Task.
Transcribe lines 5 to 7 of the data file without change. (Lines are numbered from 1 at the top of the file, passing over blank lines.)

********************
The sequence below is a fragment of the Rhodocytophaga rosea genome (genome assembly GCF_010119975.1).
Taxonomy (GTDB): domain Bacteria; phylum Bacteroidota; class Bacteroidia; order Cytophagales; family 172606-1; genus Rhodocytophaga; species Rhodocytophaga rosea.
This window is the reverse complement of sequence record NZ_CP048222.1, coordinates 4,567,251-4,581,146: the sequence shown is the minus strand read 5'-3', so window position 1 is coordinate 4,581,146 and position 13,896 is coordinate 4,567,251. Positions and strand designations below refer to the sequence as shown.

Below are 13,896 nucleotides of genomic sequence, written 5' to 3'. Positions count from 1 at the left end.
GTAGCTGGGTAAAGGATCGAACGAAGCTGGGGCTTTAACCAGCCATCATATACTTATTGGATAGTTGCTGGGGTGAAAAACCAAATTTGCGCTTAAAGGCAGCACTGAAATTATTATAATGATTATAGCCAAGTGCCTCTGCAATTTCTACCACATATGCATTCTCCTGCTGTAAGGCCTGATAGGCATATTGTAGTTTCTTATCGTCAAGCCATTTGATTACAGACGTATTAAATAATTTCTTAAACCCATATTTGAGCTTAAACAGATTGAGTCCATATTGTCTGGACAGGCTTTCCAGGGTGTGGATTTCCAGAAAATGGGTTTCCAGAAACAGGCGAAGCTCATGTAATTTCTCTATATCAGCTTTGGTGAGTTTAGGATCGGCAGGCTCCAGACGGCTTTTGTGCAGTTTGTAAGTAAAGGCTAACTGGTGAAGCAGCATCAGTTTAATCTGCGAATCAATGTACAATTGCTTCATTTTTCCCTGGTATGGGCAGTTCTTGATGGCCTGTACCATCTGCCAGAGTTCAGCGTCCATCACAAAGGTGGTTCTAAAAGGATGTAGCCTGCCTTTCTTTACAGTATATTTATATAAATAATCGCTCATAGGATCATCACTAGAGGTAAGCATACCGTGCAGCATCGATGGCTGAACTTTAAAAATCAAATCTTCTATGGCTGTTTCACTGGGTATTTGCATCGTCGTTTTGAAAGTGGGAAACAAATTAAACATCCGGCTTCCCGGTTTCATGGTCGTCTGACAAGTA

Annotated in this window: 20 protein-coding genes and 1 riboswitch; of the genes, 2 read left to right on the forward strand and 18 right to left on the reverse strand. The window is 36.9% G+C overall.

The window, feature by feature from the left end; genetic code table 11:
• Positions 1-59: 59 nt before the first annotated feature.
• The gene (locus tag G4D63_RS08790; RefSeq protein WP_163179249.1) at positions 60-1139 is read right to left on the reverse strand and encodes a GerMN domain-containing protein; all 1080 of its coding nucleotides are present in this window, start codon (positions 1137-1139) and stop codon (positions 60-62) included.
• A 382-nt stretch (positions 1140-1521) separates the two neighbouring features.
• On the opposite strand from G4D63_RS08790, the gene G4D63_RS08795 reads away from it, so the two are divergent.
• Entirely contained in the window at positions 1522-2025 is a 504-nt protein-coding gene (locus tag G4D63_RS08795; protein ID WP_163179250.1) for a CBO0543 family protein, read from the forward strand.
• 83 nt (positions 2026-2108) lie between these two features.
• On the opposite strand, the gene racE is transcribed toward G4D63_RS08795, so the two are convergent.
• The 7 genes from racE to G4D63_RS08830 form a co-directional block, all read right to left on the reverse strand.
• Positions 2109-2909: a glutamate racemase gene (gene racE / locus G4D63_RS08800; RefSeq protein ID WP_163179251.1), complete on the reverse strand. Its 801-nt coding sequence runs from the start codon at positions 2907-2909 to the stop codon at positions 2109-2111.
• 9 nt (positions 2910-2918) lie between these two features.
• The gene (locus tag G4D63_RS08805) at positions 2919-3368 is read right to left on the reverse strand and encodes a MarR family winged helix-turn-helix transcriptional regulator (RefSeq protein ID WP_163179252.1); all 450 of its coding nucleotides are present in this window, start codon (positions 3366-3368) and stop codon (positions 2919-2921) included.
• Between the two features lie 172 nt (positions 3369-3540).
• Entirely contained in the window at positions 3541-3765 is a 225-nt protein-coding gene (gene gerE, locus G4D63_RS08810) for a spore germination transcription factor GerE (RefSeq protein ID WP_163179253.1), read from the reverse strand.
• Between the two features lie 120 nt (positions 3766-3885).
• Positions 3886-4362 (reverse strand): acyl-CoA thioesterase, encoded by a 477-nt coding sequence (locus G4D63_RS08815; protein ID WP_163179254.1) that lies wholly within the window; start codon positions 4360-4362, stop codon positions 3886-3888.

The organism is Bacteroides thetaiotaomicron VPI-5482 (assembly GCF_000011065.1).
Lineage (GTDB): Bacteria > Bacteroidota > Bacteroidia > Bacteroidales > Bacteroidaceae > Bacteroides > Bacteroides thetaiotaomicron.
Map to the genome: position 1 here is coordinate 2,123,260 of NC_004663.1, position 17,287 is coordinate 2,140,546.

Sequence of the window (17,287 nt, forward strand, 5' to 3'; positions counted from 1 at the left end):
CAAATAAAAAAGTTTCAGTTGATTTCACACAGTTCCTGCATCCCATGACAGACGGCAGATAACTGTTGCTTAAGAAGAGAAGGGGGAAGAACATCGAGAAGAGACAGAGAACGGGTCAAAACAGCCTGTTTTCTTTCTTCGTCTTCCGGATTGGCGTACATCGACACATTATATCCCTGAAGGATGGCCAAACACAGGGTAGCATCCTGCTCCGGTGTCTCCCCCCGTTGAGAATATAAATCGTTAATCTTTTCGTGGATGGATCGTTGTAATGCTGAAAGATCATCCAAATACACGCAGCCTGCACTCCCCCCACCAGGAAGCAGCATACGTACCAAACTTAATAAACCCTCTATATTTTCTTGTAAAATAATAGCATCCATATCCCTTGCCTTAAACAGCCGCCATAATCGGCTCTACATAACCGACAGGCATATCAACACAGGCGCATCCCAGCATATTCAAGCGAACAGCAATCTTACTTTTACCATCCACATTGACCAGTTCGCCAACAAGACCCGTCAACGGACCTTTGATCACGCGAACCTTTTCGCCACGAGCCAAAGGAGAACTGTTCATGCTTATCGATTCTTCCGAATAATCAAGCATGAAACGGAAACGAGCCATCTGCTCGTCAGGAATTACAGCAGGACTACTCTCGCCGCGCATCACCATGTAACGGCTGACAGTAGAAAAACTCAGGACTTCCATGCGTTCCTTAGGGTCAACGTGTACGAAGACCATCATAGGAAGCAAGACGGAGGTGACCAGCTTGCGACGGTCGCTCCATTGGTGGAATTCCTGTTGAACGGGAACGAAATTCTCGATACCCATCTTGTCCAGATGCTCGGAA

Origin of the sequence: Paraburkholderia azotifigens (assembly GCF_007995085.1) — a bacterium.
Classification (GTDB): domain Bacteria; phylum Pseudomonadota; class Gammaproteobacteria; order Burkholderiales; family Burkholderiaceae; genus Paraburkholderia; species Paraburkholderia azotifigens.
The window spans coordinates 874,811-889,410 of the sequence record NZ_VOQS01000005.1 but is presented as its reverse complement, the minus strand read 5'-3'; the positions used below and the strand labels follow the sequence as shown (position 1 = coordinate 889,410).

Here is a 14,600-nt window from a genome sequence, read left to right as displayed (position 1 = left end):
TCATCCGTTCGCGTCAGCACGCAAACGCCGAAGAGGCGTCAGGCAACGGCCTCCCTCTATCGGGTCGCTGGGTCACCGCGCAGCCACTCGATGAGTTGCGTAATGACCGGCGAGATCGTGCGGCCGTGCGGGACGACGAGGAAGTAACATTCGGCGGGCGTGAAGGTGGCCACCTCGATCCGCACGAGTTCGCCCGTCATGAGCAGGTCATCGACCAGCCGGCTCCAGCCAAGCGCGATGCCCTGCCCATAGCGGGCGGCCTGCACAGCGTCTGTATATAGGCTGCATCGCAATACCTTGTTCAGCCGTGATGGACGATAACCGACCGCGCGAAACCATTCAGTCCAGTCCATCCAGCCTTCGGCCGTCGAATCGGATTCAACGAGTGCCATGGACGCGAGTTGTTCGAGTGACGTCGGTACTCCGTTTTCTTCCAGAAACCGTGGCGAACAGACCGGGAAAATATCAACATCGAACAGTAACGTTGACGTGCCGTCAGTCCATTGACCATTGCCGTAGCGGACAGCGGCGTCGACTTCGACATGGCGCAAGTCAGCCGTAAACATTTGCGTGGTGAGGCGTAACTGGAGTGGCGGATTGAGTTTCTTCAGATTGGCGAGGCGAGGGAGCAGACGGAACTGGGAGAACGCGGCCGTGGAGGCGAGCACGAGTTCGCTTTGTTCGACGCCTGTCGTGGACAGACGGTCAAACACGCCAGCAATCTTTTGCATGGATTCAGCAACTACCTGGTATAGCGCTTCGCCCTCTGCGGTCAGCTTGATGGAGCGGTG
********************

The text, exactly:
GTAGCTGGGTAAAGGATCGAACGAAGCTGGGGCTTTAACCAGCCATCATATACTTATTGGATAGTTGCTGGGGTGAAAAACCAAATTTGCGCTTAAAGGCAGCACTGAAATTATTATAATGATTATAGCCAAGTGCCTCTGCAATTTCTACCACATATGCATTCTCCTGCTGTAAGGCCTGATAGGCATATTGTAGTTTCTTATCGTCAAGCCATTTGATTACAGACGTATTAAATAATTTCTTAAACCCATATTTGAGCTTAAACAGATTGAGTCCATATTGTCTGGACAGGCTTTCCAGGGTGTGGATTTCCAGAAAATGGGTTTCCAGAAACAGGCGAAGCTCATGTAATTTCTCTATATCAGCTTTGGTGAGTTTAGGATCGGCAGGCTCCAGACGGCTTTTGTGCAGTTTGTAAGTAAAGGCTAACTGGTGAAGCAGCATCAGTTTAATCTGCGAATCAATGTACAATTGCTTCATTTTTCCCTGGTATGGGCAGTTCTTGATGGCCTGTACCATCTGCCAGAGTTCAGCGTCCATCACAAAGGTGGTTCTAAAAGGATGTAGCCTGCCTTTCTTTACAGTATATTTATATAAATAATCGCTCATAGGATCATCACTAGAGGTAAGCATACCGTGCAGCATCGATGGCTGAACTTTAAAAATCAAATCTTCTATGGCTGTTTCACTGGGTATTTGCATCGTCGTTTTGAAAGTGGGAAACAAATTAAACATCCGGCTTCCCGGTTTCATGGTCGTCTGACAAGTA

Annotated in this window: 20 protein-coding genes and 1 riboswitch; of the genes, 2 read left to right on the forward strand and 18 right to left on the reverse strand. The window is 36.9% G+C overall.

The window, feature by feature from the left end; genetic code table 11: